A power plant, also known as a generating station, powerhouse or generating plant is an industrial facility that produces electrical power. The key source for producing the electricity at a power plant is the generator. A generator is a rotating machine that uses mechanical power to create electrical power. The source of energy used to turn the generator varies widely. Much of it depends on the cost of fuels and the technology available to the power company. Most power stations burn fossil fuels (coal and oil) and natural gas while other use nuclear power or renewable sources (solar, wind farms, wave and hydroelectric) to power the generator.

With the new Environmental Protection Agency (EPA) regulations, power plants are required to cut down on the emissions related to fossil fuels like coal. The process that is commonly used is Selective Catalytic Reduction (SCR). Selective catalytic reduction is a post-combustion NOX reduction technology in which ammonia (NH3) is added to the fuel gas, which then passes through layers of a catalyst. The ammonia and NOX react on the surface of the catalyst, forming harmless nitrogen (N2) and water vapor.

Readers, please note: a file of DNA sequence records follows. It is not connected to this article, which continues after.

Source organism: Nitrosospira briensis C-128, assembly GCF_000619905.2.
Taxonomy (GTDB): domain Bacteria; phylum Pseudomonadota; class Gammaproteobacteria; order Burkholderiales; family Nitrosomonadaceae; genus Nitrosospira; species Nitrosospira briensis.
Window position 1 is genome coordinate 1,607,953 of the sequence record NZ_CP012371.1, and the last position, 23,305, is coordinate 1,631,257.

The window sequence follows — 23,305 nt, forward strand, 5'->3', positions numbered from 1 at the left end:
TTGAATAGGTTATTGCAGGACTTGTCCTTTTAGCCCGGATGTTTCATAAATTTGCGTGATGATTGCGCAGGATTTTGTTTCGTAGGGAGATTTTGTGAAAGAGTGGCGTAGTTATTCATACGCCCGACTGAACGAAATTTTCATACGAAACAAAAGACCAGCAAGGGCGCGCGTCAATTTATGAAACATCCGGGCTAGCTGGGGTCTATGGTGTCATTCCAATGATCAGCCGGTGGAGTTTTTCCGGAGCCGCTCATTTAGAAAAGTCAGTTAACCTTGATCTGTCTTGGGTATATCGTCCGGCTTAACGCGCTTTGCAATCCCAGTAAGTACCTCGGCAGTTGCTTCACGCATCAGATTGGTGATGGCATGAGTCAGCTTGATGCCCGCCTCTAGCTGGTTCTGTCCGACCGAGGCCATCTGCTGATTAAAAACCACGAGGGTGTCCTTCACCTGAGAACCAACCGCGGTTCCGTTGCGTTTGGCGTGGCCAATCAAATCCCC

SCR is well accepted by the industry as the best available technology, achieving the highest NOX reduction level. Technologies are changing rapidly in the NOX reduction SCR market and new alternative technologies keep coming to the market. Ammonia is currently considered the most effective NOX reducing agent used with SCR systems. Ammonia-based SCR systems can use three different NOX reducing agents: anhydrous ammonia, aqueous ammonia, and urea.

Corken reciprocating compressors are used in anhydrous ammonia SCR systems. Anhydrous ammonia is the most effective NOX reducing agent used in SCR systems. However, due to its hazardous nature, this form of ammonia can incur high compliance costs and safety concerns related to transportation, storing, and handling. This technology has been in use in Europe since the 1980’s.

Non-toxic urea is transported as a granular solid. It is mixed with water on site and converted to ammonia to be used as a NOX reducing agent in SCR systems. This technology has recently gained a lot of interest from end-users due to minimal safety concerns.

For more information on Corken’s compression and pumping solutions for the electric power generation market, click on one of the links below:

  • Reciprocating Compression Solutions

  • Power Plants